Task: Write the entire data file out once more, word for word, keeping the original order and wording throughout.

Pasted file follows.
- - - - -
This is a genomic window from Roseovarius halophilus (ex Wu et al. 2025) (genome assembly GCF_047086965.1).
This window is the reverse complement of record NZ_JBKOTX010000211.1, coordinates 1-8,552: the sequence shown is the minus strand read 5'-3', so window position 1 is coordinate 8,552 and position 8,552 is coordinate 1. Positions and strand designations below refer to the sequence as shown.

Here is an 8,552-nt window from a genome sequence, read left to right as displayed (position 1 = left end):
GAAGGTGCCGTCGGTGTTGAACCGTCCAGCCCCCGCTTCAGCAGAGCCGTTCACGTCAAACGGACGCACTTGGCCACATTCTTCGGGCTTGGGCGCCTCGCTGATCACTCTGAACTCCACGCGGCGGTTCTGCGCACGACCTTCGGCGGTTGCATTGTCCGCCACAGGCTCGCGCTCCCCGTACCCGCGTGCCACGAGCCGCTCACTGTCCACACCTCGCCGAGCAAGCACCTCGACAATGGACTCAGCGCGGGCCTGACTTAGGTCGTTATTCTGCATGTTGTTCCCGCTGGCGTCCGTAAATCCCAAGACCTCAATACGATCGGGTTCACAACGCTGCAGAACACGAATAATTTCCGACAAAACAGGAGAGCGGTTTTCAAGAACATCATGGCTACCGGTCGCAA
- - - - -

This is a genomic window from Roseovarius halophilus (ex Wu et al. 2025) (genome assembly GCF_047086965.1).
This window is the reverse complement of record NZ_JBKOTX010000211.1, coordinates 1-8,552: the sequence shown is the minus strand read 5'-3', so window position 1 is coordinate 8,552 and position 8,552 is coordinate 1. Positions and strand designations below refer to the sequence as shown.

Here is an 8,552-nt window from a genome sequence, read left to right as displayed (position 1 = left end):
GAAGGTGCCGTCGGTGTTGAACCGTCCAGCCCCCGCTTCAGCAGAGCCGTTCACGTCAAACGGACGCACTTGGCCACATTCTTCGGGCTTGGGCGCCTCGCTGATCACTCTGAACTCCACGCGGCGGTTCTGCGCACGACCTTCGGCGGTTGCATTGTCCGCCACAGGCTCGCGCTCCCCGTACCCGCGTGCCACGAGCCGCTCACTGTCCACACCTCGCCGAGCAAGCACCTCGACAATGGACTCAGCGCGGGCCTGACTTAGGTCGTTATTCTGCATGTTGTTCCCGCTGGCGTCCGTAAATCCCAAGACCTCAATACGATCGGGTTCACAACGCTGCAGAACACGAATAATTTCCGACAAAACAGGAGAGCGGTTTTCAAGAACATCATGGCTACCGGTCGCAA